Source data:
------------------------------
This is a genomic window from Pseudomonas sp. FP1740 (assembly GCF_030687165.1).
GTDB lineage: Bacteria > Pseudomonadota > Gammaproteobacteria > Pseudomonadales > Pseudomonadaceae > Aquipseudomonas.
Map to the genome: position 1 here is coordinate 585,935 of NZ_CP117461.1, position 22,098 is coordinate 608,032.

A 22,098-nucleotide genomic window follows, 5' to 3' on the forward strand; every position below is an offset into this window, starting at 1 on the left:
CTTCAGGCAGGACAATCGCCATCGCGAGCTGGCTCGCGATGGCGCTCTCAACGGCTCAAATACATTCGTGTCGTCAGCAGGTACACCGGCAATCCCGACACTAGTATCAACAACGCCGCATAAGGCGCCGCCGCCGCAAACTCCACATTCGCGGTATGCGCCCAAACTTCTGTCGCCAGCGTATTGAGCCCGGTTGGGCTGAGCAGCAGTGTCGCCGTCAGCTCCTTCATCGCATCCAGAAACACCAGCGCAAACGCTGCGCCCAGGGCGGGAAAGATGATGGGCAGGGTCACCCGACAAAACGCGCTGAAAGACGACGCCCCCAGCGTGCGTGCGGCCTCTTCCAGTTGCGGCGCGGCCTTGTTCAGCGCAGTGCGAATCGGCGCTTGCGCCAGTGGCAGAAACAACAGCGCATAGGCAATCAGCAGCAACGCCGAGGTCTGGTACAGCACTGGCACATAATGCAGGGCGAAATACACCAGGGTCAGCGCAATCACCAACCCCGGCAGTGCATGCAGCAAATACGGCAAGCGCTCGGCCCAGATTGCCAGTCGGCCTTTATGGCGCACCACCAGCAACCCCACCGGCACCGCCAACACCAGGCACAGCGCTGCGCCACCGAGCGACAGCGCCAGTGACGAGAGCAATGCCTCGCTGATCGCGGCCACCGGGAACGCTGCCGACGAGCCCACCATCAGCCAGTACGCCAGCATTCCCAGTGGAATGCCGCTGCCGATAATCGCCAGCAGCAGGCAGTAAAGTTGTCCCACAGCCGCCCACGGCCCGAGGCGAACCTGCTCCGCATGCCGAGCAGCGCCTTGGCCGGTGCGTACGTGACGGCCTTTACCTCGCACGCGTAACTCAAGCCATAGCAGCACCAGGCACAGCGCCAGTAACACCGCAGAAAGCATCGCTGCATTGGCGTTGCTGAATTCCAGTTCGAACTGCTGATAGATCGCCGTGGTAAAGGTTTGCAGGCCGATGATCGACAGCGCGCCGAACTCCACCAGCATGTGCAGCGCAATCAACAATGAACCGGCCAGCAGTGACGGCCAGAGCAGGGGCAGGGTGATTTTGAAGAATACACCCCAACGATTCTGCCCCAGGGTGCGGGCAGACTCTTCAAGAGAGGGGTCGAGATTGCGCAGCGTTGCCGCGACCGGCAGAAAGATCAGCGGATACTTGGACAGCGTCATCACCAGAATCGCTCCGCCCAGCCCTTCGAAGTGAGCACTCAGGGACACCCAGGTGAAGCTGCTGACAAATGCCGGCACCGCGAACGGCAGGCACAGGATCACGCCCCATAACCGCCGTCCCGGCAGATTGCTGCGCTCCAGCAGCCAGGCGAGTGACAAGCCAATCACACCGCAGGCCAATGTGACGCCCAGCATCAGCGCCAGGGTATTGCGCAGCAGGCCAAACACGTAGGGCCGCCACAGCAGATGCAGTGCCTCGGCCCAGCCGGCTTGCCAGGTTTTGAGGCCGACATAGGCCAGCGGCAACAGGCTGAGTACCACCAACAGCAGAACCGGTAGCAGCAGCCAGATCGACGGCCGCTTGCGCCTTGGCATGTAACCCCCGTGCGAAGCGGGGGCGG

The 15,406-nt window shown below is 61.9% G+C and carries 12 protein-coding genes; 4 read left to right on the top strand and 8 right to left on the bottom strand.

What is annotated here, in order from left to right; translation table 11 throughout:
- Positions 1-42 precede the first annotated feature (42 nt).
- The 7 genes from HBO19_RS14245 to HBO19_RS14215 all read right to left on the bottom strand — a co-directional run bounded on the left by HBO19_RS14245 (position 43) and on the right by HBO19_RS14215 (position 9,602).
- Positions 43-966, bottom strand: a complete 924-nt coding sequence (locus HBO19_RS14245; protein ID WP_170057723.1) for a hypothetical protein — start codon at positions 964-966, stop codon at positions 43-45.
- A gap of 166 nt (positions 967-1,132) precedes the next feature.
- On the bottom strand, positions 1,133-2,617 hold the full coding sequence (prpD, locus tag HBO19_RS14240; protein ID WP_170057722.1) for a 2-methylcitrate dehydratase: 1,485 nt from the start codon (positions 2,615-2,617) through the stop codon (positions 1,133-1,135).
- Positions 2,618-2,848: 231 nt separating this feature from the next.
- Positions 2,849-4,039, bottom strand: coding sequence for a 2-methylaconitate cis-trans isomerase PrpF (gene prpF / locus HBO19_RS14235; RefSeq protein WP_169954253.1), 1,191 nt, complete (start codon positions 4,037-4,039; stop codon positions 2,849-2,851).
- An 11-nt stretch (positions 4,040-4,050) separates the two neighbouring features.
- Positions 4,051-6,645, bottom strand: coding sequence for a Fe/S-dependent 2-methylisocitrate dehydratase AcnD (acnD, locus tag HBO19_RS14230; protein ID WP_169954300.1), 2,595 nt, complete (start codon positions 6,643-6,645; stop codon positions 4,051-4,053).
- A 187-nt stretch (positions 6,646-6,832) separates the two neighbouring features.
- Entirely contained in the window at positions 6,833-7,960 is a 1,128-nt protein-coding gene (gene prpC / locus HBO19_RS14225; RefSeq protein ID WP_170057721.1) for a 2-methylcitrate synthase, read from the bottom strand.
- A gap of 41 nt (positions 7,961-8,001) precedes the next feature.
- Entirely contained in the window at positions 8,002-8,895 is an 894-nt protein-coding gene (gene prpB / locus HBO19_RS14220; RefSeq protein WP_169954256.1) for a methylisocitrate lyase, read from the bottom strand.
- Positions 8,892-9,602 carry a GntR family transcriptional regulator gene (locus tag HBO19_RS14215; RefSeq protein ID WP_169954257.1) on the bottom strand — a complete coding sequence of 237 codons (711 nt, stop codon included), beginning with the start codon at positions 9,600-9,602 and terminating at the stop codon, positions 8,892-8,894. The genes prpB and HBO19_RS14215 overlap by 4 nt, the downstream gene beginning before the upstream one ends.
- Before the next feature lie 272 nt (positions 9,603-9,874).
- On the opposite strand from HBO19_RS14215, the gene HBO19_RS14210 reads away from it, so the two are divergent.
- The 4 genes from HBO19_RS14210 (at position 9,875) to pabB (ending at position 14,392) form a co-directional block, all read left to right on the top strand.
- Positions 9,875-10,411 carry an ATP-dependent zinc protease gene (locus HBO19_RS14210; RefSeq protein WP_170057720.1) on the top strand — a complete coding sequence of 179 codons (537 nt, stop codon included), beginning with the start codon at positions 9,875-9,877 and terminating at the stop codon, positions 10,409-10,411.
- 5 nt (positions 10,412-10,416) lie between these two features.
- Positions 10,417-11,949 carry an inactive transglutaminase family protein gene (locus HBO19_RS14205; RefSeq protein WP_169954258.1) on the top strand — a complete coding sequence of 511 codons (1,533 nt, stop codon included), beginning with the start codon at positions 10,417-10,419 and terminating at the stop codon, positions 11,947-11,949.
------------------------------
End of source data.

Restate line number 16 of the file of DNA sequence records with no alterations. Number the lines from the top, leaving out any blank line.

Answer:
- Positions 4,051-6,645, bottom strand: coding sequence for a Fe/S-dependent 2-methylisocitrate dehydratase AcnD (acnD, locus tag HBO19_RS14230; protein ID WP_169954300.1), 2,595 nt, complete (start codon positions 6,643-6,645; stop codon positions 4,051-4,053).